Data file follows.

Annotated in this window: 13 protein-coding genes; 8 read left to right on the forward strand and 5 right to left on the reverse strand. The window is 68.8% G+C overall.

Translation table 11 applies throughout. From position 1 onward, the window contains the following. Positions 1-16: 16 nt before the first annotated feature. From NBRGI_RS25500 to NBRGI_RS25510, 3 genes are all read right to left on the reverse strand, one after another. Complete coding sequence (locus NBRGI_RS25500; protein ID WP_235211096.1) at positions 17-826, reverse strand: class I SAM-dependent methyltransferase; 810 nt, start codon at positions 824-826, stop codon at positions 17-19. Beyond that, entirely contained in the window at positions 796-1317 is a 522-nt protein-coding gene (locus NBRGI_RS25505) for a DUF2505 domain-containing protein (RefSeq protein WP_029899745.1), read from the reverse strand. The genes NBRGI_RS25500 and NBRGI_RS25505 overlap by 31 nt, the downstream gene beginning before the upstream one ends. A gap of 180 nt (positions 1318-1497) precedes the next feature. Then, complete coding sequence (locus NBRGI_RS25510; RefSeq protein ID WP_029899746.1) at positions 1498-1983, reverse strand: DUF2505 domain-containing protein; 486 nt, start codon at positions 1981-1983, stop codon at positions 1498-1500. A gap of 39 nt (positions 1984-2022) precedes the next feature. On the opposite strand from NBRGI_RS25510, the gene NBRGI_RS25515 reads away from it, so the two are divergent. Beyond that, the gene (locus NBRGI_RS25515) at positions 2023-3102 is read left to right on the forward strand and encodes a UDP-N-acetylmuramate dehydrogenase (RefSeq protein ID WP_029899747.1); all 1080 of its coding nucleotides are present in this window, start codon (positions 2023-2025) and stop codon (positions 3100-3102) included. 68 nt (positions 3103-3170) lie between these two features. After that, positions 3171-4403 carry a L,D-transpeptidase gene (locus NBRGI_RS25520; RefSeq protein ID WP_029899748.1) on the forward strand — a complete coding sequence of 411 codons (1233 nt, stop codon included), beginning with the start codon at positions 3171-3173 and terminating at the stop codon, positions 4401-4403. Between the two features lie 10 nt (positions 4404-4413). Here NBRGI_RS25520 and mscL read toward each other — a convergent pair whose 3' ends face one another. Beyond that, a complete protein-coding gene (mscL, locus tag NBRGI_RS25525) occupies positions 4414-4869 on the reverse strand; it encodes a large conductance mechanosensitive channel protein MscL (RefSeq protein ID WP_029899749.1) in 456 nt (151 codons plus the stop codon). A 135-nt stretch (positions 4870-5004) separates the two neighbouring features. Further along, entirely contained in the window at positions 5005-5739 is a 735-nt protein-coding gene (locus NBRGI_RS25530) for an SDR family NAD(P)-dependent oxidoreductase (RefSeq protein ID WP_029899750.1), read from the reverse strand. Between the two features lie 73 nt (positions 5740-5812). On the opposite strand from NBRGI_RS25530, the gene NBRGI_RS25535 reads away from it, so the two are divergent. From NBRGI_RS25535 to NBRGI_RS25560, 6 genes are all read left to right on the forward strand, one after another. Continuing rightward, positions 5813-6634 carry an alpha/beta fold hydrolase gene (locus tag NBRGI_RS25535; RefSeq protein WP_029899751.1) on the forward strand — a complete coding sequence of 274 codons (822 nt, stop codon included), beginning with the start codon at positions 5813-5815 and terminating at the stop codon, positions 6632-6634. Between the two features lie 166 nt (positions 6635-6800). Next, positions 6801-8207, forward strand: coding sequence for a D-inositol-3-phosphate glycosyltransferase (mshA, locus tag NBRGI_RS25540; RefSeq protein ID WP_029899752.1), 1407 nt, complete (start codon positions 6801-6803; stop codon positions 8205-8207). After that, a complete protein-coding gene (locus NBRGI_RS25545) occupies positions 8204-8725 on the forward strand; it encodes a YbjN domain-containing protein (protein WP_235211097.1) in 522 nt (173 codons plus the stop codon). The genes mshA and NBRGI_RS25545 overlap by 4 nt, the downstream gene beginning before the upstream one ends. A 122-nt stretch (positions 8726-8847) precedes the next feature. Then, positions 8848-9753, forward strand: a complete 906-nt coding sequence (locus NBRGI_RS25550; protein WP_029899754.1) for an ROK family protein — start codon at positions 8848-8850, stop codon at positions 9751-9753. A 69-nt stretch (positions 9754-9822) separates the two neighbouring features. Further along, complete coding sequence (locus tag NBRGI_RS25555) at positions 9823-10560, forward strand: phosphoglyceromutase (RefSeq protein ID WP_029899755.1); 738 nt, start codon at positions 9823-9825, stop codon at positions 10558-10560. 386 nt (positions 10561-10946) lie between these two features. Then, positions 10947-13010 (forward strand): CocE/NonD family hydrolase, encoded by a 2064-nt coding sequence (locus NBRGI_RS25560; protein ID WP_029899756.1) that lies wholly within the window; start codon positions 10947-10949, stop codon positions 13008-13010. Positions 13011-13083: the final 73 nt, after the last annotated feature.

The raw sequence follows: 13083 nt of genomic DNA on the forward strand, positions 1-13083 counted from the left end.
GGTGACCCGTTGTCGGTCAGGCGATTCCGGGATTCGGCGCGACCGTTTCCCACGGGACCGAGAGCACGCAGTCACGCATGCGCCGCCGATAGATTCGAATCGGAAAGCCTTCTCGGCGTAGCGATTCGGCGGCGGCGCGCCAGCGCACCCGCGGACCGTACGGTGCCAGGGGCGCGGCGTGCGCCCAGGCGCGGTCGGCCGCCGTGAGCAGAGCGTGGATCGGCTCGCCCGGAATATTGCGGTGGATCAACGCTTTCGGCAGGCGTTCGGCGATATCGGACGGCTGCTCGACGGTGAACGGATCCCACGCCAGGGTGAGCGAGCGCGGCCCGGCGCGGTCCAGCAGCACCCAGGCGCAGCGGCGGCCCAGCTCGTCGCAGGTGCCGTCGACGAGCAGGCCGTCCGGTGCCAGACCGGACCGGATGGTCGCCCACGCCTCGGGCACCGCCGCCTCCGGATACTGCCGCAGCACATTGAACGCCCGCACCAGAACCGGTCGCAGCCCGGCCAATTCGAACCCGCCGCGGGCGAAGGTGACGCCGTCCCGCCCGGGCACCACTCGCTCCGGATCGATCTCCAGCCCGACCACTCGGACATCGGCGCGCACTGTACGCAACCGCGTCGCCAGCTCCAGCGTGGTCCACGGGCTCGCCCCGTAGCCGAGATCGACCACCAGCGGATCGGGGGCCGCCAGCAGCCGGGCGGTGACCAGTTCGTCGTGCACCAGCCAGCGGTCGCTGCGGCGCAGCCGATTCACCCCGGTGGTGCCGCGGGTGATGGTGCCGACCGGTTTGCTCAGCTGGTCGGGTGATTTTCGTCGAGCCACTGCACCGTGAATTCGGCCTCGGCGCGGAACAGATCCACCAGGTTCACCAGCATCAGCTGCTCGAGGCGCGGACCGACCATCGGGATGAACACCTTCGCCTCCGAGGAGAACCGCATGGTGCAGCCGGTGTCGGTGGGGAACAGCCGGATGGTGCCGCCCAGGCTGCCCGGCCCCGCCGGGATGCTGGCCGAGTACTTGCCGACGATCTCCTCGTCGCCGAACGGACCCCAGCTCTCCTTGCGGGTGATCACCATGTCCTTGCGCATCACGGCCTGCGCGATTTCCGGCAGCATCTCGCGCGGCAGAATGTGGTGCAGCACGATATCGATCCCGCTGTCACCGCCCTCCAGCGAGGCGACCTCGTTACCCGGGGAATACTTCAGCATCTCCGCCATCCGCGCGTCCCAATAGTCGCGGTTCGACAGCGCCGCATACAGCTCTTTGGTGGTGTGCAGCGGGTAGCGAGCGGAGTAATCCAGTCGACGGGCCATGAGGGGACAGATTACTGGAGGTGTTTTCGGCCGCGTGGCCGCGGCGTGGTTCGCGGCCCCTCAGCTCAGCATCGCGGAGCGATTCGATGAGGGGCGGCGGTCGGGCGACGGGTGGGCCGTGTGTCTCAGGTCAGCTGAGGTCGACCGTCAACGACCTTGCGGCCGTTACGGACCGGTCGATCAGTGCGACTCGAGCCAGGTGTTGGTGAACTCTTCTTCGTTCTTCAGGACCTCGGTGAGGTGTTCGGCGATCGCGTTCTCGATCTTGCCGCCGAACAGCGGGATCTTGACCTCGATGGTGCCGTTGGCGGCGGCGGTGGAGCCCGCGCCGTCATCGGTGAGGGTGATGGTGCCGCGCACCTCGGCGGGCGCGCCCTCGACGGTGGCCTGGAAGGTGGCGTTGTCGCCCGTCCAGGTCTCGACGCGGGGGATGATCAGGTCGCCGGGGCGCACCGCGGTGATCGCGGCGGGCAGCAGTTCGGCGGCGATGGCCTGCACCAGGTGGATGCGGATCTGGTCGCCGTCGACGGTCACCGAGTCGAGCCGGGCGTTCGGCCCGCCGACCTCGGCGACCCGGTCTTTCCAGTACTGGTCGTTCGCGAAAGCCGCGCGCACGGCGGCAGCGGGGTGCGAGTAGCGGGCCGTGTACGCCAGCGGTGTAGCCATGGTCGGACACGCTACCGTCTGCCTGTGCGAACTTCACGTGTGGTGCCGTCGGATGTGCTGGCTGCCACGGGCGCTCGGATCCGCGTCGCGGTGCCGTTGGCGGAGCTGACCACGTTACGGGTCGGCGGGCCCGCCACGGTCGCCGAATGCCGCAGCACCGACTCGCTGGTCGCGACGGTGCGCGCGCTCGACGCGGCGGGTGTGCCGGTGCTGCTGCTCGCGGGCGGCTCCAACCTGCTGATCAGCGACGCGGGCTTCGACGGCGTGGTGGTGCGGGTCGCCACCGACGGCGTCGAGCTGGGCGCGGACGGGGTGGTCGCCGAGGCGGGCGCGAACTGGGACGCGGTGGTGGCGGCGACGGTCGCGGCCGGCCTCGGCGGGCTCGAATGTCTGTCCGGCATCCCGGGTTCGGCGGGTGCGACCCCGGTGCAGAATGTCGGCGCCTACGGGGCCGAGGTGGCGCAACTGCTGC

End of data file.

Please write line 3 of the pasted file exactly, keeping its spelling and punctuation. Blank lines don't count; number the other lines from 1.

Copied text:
The raw sequence follows: 13083 nt of genomic DNA on the forward strand, positions 1-13083 counted from the left end.